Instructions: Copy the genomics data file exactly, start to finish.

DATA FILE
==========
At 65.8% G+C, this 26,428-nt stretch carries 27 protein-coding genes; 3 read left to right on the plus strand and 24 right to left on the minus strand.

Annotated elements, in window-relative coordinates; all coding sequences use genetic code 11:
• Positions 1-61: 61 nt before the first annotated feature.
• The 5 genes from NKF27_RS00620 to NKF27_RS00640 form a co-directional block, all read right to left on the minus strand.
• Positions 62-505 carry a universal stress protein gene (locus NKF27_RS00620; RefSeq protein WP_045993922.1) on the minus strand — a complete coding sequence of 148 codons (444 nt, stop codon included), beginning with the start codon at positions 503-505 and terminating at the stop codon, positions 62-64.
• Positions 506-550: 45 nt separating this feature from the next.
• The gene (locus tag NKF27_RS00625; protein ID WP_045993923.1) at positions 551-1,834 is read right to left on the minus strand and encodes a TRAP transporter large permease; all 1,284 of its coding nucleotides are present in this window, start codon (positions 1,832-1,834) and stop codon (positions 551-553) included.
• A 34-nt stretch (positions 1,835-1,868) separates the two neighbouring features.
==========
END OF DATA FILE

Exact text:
At 65.8% G+C, this 26,428-nt stretch carries 27 protein-coding genes; 3 read left to right on the plus strand and 24 right to left on the minus strand.

Annotated elements, in window-relative coordinates; all coding sequences use genetic code 11:
• Positions 1-61: 61 nt before the first annotated feature.
• The 5 genes from NKF27_RS00620 to NKF27_RS00640 form a co-directional block, all read right to left on the minus strand.
• Positions 62-505 carry a universal stress protein gene (locus NKF27_RS00620; RefSeq protein WP_045993922.1) on the minus strand — a complete coding sequence of 148 codons (444 nt, stop codon included), beginning with the start codon at positions 503-505 and terminating at the stop codon, positions 62-64.
• Positions 506-550: 45 nt separating this feature from the next.
• The gene (locus tag NKF27_RS00625; protein ID WP_045993923.1) at positions 551-1,834 is read right to left on the minus strand and encodes a TRAP transporter large permease; all 1,284 of its coding nucleotides are present in this window, start codon (positions 1,832-1,834) and stop codon (positions 551-553) included.
• A 34-nt stretch (positions 1,835-1,868) separates the two neighbouring features.